Home Boxing News Stephen Fulton and Naoya Inoue count down to blockbuster super bantamweight clash

Stephen Fulton and Naoya Inoue count down to blockbuster super bantamweight clash

Stephen Fulton and Naoya Inoue. Photo credit: Naoki Fukuda

WBC and WBO super bantamweight champion Stephen ‘Cool Boy’ Fulton 21-0 (8) and challenger Naoya ‘Monster’ Inoue 24-0 (21) have both made weight one day out from their blockbuster battle at Ariake Arena in Tokyo, Japan on Tuesday night.

The reigning champ and former three-division world champion held a steely-eyed staredown after Fulton scaled 121.9-pounds while Inoue weighed in at 121.7-pounds.

Both boxers have been respectful to each other in the lead up to the bout, but much of the talk over the weekend centred around what Fulton’s trainer Wahid Rahim claimed were illegal hand wraps used by Inoue in previous bouts.

Local boxing commission around the world have different regulations around the way hands can be wrapped. Japanese superstar Inoue, 30, who has boxed in Las Vegas, Los Angeles and Glasgow, says he has always abided by local rules.

“Japan has its own local rules,” Inoue said on social media. “Even in the United States, there are local rules depending on the state, and the method is different.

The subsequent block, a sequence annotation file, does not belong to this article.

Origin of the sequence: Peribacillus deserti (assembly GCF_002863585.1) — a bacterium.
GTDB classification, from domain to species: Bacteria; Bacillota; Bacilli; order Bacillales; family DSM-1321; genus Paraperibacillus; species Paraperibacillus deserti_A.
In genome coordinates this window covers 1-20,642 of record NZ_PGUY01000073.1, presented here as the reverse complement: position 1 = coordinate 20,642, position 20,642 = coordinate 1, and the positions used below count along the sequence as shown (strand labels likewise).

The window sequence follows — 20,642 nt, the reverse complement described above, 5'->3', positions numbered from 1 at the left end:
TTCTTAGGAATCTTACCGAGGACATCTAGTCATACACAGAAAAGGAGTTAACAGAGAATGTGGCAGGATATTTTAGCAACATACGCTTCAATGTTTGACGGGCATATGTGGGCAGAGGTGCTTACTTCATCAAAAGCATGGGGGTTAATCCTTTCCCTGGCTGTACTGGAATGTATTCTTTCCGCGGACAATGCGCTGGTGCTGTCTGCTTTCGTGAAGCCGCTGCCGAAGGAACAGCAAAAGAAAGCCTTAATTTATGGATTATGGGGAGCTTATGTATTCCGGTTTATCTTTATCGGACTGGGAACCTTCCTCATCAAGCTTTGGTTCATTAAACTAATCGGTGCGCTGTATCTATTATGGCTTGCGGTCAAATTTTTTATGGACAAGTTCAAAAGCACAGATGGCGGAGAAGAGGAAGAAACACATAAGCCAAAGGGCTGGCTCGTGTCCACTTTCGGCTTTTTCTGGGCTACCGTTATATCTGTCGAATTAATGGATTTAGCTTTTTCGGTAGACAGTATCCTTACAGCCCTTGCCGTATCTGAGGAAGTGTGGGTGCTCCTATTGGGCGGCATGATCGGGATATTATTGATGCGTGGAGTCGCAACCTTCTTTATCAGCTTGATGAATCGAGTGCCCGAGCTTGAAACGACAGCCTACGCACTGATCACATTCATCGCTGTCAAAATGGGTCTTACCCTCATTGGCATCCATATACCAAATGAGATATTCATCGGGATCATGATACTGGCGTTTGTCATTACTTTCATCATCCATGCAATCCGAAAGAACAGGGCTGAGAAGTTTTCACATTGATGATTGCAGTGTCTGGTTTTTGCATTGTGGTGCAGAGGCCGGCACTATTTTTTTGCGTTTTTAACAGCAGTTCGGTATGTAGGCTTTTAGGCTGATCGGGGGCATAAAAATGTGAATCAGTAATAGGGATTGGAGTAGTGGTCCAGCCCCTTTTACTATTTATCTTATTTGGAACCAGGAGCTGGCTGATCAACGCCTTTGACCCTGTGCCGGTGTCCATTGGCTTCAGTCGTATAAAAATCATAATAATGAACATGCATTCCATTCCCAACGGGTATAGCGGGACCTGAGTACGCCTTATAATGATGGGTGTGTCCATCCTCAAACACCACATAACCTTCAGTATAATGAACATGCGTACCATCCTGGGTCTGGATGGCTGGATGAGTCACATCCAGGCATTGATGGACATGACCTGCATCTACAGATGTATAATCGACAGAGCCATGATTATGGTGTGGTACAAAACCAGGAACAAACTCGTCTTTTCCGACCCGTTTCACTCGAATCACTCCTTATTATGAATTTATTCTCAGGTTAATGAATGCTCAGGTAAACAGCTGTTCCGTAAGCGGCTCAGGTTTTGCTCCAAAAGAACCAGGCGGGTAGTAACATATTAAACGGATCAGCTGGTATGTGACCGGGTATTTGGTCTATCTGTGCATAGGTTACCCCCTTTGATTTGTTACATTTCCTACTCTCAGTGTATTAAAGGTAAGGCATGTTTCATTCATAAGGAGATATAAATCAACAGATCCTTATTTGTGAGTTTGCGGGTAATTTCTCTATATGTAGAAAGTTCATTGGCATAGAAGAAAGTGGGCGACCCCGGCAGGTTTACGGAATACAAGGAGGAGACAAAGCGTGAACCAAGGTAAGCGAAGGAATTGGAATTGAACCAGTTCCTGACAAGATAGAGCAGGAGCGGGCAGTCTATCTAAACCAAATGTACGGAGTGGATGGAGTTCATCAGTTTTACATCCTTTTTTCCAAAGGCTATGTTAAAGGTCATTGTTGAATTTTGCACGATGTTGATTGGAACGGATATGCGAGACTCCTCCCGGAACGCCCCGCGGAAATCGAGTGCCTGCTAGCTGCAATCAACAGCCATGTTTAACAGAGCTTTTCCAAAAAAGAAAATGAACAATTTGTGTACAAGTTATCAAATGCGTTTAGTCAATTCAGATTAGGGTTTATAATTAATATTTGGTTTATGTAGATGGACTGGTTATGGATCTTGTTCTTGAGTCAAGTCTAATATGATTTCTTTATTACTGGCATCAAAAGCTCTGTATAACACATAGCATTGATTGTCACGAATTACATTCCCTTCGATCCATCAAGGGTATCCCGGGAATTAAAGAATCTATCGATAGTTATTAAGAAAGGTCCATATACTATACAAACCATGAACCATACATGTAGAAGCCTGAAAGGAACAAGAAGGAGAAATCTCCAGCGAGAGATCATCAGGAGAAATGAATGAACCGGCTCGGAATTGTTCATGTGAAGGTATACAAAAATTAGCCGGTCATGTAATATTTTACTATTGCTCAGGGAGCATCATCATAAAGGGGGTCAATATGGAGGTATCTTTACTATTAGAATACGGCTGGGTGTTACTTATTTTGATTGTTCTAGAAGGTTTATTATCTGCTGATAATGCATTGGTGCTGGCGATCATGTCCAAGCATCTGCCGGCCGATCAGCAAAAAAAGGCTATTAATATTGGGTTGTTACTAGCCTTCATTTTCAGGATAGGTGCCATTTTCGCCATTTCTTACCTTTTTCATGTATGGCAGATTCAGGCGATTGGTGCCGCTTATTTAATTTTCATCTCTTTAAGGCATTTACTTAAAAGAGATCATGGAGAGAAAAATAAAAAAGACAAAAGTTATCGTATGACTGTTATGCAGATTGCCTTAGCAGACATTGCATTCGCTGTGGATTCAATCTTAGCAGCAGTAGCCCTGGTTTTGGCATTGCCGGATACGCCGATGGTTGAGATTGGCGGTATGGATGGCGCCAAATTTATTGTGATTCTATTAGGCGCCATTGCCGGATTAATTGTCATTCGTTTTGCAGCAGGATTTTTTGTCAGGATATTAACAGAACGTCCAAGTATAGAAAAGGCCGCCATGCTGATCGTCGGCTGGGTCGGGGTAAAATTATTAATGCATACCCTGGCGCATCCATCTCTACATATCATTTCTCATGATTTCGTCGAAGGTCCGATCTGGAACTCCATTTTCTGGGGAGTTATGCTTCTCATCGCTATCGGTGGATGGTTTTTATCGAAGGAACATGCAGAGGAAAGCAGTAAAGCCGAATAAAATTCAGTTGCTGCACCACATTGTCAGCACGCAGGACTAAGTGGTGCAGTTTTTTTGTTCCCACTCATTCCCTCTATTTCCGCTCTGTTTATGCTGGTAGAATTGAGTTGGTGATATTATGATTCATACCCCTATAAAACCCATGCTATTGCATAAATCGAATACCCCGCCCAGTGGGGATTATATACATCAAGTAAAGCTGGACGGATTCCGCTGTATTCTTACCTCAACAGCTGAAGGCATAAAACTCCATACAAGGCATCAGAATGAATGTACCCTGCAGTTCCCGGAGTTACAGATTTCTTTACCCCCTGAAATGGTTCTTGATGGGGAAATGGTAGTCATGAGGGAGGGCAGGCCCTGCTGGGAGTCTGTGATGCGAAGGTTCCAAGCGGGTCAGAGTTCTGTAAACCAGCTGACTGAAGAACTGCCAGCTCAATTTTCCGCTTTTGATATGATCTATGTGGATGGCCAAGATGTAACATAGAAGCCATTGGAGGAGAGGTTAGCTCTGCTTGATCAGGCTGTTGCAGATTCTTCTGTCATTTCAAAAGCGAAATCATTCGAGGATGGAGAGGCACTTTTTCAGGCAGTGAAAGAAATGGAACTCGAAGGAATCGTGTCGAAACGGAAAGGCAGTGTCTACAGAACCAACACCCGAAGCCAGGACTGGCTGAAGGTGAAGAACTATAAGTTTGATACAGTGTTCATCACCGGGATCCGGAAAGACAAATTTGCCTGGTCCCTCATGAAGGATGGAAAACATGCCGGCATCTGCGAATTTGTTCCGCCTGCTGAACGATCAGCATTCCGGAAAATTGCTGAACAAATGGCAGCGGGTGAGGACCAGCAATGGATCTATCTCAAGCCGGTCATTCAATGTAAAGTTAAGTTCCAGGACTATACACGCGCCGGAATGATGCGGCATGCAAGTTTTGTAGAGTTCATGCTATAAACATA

“Our fight will be held in Japan on 25th, so of course I will follow the Japanese rules.”

American Fulton will be having his first pro bout abroad but has long been known as a road warrior. The 29-year-old has boxed across the United States – including in Las Vegas and Los Angeles – and has not fought in his hometown of Philadelphia in over eight years.

The bookmakers don’t fancy his chances against the devastating power of Inoue, but he has made a career out of proving the doubters wrong.

“When you’re the underdog, you’re like overlooked,” Fulton told Top Rank Boxing. “I’ve seen and heard a lot of things that people are saying about the power and he may not have a chin. Inoue is this and he’s that. I like that.”

Victory for Fulton will see him annex many of Inoue’s fans.

“They don’t believe in me,” he said. “Let’s make ’em believers.”

Inoue will enter the fight as challenger for the first time since he smashed Emmanuel Rodriguez to claim the IBF bantamweight title in two frames four years ago.

“That’s the point. Being a title challenger highly motivates me,” Inoue said. “I might perform better than in my previous bouts.”

Inoue could have been forgiven for taking an interim fight to help him acclimate to his fought weight division, but insists he always wanted to test himself against the best.

“This is my first fight [at 122-punds] and I am ready,” he said. “That is why I am highly motivated. I have high expectations for myself. I’m eager to show the type of performance I can deliver.”

As for Fulton, he says he feel no pressure to perform under the bright lights in what is the biggest fight of his nine-year pro career.

“I don’t feel different. I feel normal,” Fulton said. “I feel completely normal. It’s not my first time out of the country. I’ve competed outside the US in the amateurs and as a semi-pro. It’s just the first time as a professional.

“I’m not shy. I’m not nervous. I really feel normal. I like to embrace it. I like to embrace the people where I’m at so I don’t feel nervous.”